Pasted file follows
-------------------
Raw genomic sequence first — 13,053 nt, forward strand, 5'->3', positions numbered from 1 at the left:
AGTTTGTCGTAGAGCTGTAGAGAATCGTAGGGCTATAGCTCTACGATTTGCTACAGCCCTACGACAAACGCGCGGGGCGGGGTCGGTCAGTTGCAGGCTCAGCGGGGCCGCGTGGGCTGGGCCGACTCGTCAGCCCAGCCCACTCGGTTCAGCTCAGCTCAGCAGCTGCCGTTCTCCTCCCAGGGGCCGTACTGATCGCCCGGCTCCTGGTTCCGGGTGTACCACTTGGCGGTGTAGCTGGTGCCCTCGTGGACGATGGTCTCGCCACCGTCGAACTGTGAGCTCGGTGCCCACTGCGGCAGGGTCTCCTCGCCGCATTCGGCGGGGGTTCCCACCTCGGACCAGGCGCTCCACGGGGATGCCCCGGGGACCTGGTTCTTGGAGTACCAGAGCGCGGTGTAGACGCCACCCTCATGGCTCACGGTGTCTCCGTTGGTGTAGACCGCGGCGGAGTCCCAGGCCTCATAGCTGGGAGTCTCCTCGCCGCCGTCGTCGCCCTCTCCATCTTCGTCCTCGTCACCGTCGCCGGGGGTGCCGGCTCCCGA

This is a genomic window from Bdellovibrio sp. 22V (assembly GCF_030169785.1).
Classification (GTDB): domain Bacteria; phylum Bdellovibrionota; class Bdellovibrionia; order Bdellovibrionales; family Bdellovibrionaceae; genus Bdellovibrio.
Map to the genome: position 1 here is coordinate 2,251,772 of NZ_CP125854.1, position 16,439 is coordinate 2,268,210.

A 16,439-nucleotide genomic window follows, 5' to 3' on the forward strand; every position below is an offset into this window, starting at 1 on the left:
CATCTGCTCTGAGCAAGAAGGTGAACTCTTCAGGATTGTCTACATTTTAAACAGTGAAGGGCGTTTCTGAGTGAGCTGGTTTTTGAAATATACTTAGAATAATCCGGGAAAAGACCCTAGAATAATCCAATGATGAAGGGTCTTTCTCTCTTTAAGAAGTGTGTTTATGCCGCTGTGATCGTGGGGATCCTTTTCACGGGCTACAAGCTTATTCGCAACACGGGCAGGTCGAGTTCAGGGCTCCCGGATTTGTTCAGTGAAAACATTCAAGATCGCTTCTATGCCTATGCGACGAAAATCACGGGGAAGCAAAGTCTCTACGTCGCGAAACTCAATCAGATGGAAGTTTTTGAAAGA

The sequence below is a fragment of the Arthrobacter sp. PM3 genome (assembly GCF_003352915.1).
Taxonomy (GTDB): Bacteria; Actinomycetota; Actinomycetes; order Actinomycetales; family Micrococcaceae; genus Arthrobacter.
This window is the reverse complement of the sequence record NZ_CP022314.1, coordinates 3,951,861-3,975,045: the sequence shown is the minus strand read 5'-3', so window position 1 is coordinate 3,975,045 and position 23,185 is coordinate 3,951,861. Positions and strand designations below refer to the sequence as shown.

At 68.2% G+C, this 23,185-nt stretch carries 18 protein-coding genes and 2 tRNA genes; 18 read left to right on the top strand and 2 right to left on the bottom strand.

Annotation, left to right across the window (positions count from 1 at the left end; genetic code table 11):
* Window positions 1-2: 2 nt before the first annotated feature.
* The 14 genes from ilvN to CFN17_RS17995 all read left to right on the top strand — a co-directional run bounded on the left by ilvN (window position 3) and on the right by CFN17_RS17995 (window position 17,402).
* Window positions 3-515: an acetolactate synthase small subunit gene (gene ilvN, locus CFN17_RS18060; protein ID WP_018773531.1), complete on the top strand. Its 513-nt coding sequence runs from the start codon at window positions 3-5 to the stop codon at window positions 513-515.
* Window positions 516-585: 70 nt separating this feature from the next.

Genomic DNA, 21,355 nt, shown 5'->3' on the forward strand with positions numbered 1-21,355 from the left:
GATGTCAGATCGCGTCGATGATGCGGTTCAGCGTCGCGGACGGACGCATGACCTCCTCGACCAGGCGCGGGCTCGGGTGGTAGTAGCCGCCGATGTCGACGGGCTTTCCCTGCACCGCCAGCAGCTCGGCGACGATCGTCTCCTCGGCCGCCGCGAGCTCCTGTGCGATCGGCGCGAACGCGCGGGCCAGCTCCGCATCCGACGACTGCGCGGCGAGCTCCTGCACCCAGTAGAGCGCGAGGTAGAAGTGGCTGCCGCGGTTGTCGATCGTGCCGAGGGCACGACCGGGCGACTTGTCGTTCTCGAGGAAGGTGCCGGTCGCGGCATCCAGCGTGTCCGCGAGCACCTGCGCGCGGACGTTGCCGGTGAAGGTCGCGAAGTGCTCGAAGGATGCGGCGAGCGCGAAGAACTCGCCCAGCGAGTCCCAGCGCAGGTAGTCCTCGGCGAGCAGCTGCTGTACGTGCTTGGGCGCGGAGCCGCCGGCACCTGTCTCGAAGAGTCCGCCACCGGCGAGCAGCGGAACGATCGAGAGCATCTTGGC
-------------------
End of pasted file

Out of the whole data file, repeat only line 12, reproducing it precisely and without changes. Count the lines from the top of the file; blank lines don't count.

Annotation, left to right across the window (positions count from 1 at the left end; genetic code table 11):